New study reveals tree disparities across the US

June 30, 2021 by  
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As anybody who has ever sat under a tree has noticed, these tall, leafy plants provide shade. But what about people who live in neighborhoods without a heat-blocking tree canopy? They’re going to be a lot hotter and could possibly face worse health outcomes. A new study is raising awareness of shade disparity. Trees aren’t evenly distributed through neighborhoods. Poorer areas of cities, especially those where communities of color live, are often tree-deprived. This new report concludes that people need to plant 30 million more trees in urban areas of the U.S. in order to achieve tree equity . Related: South Korea to plant 3 billion trees by 2050 Conservation organization American Forests recently released its first tally of tree equity scores, using a metric based on population density, existing tree cover, socioeconomic makeup and other relevant criteria. The study looked at 150,000 neighborhoods in 486 cities around the U.S. Current tree cover is about 10% short, the study concluded. Cities need to plant more than 31 million more trees to reach equity. “We need to make sure the trees go where the people are. Tree Equity Score steers us in the right direction, and now it’s up to all of us to go beyond business as usual and take bold action,” said Jad Daley, American Forests president and chief executive officer, as reported by The Guardian . The study proved that white people have tree privilege. Neighborhoods where the majority of residents are people of color averaged about one-third less tree canopy than predominately white neighborhoods. Very low-income areas, where more than 90% of people live in poverty , have 65% less tree canopy than the most affluent neighborhoods. Because trees remove fine particulates from air, they help people breathe more easily. From its research in Dallas, American Forests showed that heat-related deaths could drop 22% if the city planted more trees and added more reflective surfaces. According to the study, some of the country’s biggest cities really, really need more trees. These include Chicago, Columbus, Detroit, Fresno, Houston, Jacksonville, Los Angeles, Memphis, Oklahoma City, Phoenix, Portland, Sacramento, San Diego, San Jose and New York City. + American Forests Via The Guardian Image via Jay Mantri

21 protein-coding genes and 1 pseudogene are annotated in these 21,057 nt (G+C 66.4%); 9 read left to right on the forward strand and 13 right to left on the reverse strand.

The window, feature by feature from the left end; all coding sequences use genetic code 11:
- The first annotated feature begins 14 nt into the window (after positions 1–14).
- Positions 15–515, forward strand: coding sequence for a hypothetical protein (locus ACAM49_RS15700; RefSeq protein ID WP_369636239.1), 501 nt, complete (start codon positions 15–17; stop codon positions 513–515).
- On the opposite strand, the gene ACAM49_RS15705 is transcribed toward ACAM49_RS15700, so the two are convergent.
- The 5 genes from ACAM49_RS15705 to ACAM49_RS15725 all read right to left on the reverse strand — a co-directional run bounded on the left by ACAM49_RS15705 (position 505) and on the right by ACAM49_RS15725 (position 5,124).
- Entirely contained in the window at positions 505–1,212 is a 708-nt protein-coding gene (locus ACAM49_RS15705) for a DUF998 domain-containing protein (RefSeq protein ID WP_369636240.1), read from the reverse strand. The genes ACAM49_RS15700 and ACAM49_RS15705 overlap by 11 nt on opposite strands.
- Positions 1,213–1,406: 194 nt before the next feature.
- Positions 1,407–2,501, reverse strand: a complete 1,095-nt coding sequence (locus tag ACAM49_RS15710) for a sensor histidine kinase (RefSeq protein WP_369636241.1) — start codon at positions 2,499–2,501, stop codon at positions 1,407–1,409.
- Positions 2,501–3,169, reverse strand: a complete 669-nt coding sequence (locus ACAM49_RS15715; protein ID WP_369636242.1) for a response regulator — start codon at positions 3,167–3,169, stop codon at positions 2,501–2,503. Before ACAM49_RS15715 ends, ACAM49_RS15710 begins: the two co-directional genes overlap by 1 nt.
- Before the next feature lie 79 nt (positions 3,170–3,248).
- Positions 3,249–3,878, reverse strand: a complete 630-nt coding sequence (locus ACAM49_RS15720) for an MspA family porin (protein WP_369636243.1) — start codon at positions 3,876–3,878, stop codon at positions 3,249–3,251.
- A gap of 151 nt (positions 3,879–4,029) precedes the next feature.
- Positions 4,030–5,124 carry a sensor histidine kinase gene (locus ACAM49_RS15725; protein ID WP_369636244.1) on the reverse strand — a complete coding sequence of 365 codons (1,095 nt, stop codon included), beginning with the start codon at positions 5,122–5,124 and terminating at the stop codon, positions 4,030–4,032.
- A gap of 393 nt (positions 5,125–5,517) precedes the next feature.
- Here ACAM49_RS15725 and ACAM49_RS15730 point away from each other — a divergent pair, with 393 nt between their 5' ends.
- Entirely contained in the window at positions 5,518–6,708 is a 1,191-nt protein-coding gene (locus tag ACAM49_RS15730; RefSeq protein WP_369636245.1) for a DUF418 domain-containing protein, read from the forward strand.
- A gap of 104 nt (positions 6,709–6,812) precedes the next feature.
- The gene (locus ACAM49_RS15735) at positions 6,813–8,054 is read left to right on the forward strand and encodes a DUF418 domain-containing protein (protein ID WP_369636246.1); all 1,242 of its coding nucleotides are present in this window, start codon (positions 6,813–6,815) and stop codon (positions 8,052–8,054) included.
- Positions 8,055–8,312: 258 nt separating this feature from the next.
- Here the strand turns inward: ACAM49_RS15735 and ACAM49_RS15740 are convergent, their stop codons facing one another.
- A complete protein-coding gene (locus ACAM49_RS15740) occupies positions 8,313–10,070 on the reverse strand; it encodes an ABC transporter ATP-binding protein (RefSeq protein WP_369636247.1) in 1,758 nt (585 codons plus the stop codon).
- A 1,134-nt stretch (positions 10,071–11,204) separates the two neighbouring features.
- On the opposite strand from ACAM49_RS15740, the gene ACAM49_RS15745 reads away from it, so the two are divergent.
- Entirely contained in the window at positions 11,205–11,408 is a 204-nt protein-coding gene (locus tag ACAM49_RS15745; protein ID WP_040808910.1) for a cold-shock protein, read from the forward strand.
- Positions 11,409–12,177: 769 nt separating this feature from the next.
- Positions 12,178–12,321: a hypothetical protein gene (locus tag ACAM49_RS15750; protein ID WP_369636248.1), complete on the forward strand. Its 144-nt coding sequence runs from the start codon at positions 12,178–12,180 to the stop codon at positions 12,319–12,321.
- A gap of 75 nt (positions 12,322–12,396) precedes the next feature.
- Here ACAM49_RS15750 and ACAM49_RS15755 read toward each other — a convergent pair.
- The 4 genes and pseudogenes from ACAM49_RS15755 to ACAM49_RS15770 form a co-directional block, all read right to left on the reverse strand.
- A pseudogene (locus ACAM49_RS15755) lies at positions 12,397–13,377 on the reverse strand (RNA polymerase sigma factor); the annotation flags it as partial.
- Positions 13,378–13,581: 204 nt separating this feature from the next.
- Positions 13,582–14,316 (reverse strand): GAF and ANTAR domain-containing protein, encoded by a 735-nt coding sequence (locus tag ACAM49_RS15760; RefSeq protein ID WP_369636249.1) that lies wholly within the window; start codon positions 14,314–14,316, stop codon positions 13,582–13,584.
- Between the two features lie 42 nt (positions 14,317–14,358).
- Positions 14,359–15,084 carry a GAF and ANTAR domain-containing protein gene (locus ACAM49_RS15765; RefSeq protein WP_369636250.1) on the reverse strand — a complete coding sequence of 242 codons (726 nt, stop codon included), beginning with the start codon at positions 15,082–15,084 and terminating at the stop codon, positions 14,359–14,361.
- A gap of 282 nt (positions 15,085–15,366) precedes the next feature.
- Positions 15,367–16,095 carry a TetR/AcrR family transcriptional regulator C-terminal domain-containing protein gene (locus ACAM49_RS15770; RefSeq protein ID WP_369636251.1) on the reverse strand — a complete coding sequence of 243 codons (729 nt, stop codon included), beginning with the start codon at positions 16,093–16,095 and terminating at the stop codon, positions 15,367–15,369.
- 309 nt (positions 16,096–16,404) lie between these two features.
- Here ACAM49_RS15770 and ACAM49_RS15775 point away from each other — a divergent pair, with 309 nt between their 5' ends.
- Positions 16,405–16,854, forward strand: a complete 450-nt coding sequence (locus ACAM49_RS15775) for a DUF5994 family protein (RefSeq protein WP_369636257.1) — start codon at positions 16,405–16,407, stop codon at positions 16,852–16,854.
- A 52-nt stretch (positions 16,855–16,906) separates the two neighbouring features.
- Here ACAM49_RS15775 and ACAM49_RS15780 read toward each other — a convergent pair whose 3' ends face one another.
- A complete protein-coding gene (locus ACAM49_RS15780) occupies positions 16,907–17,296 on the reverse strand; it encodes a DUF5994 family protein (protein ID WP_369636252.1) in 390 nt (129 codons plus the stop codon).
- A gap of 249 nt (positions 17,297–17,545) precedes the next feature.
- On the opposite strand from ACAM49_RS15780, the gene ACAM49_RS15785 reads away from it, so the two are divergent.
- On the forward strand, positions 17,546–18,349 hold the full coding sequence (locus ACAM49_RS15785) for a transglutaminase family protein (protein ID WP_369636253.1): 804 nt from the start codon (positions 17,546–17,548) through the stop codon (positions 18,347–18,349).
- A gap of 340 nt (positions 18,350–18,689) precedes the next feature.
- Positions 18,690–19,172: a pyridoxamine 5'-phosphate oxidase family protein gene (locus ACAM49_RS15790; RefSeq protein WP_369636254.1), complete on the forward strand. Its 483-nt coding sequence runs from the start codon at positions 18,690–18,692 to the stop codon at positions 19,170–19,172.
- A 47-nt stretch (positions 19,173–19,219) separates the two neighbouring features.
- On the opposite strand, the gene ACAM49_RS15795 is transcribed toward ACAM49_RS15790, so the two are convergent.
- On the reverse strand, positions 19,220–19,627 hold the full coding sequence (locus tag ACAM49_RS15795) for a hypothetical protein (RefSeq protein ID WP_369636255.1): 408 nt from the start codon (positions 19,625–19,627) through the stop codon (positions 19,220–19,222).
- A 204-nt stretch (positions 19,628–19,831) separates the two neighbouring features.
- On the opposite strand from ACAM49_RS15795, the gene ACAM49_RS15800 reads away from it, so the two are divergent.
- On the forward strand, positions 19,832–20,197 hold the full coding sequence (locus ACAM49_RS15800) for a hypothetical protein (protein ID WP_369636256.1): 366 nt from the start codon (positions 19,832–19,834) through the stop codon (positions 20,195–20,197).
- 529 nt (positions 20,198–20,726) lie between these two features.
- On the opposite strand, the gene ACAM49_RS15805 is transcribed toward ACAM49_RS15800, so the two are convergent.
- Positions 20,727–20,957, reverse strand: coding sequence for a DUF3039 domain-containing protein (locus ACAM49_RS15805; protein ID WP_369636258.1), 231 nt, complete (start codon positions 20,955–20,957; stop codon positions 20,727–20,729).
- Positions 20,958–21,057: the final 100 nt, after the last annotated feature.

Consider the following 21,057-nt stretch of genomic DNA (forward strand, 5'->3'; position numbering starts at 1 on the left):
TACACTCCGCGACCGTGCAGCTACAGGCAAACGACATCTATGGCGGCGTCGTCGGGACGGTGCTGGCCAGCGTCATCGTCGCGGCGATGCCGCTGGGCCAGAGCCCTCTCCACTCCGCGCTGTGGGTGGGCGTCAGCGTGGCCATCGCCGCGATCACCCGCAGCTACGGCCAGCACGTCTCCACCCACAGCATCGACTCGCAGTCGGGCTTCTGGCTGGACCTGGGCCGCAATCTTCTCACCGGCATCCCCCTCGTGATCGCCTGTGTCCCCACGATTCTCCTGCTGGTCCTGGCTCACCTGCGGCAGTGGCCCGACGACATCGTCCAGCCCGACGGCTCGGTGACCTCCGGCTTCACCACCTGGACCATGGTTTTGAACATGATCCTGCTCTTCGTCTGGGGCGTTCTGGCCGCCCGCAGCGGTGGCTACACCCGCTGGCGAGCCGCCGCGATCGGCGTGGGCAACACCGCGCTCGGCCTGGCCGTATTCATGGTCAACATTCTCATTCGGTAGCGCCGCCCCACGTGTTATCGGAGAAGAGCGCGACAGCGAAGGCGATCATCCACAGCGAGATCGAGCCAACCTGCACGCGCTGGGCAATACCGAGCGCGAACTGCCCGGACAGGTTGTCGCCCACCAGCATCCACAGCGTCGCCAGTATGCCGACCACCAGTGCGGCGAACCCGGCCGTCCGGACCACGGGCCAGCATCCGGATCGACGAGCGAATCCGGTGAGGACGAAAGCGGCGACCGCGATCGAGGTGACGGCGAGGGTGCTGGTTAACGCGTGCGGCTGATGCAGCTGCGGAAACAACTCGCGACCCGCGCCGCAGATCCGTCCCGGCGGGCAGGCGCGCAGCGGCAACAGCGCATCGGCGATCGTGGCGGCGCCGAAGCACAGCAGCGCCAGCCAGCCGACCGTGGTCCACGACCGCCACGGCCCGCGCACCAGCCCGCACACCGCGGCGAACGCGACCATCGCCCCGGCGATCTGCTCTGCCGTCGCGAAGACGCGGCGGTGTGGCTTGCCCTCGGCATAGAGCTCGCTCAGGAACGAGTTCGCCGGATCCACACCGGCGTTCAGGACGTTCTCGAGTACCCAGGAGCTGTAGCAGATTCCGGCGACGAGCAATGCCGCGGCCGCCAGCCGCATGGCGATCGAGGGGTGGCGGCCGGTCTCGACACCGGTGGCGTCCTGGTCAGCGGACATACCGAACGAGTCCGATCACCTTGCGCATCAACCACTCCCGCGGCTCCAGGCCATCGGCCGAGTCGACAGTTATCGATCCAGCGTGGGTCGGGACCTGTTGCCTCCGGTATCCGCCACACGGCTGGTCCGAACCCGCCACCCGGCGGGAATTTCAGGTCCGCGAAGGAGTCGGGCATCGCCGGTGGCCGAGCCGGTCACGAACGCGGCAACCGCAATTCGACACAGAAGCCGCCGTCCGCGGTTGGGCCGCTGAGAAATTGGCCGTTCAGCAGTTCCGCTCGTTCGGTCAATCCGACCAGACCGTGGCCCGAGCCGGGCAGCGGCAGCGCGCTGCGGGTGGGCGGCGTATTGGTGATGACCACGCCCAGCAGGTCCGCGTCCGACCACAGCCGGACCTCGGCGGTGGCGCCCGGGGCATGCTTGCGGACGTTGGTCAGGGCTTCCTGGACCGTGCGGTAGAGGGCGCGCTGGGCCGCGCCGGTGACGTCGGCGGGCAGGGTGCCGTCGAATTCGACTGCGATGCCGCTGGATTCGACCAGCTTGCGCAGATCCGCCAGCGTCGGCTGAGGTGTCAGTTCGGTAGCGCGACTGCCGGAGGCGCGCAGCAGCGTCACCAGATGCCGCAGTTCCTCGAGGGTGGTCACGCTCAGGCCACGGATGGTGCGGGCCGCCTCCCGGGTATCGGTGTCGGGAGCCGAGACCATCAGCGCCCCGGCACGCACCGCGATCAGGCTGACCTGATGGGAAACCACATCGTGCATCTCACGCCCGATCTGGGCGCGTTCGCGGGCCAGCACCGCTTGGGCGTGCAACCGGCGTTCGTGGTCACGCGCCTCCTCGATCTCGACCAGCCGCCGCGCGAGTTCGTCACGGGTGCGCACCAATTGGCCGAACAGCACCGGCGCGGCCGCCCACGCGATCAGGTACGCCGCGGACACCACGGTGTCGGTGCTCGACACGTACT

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New study reveals tree disparities across the US

To halt mining, a tribe and a logging community weave together

October 7, 2017 by  
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In the 1980s, a mining company tried to divide a Wisconsin community. Instead, it created “one of the country’s fiercest grass-roots environmental face-offs.”

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To halt mining, a tribe and a logging community weave together

Silicon Valley’s top firms are embracing diversity

September 30, 2017 by  
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Google, HP and Facebook echo the #YesWeCode mission by championing minorities and women in the workplace — but there’s still room for innovation.

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Silicon Valley’s top firms are embracing diversity

Closing the gap on board diversity

September 28, 2017 by  
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Evidence shows that companies with diverse leadership outperform their homogeneous counterparts. Here’s how to make the shift in your organization.

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Closing the gap on board diversity

Meet a new circular vision to maximize value from waste

September 28, 2017 by  
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Ball and other companies weigh in on how the WWF’s Cascading Materials Vision’s potential to bind them with municipalities and manufacturers on a roadmap forward.

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Meet a new circular vision to maximize value from waste

Episode 93: Embracing hope, converging on climate and circular thinking

September 22, 2017 by  
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In this week’s episode: Van Jones on green jobs, not jails; the renewables revolution; a performance from DJ Spooky and other highlights from VERGE 17.

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Episode 93: Embracing hope, converging on climate and circular thinking

Hip-hop has a message for urban planners

September 15, 2017 by  
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Michael Ford seeks to remix urban architecture to represent diversity and increase minority participation in architecture professions.

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Hip-hop has a message for urban planners

Episode 89: Corporates grow onsite solar; what is ‘climate gentrification’?

August 18, 2017 by  
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In this week’s episode, Expedia takes a community approach to carbon offsets; an interview with Denver’s CSO; is alternative energy dead?

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Episode 89: Corporates grow onsite solar; what is ‘climate gentrification’?

Episode 89: Corporates grow onsite solar; what is ‘climate gentrification’?

August 18, 2017 by  
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In this week’s episode, Expedia takes a community approach to carbon offsets; an interview with Denver’s CSO; is alternative energy dead?

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Episode 89: Corporates grow onsite solar; what is ‘climate gentrification’?

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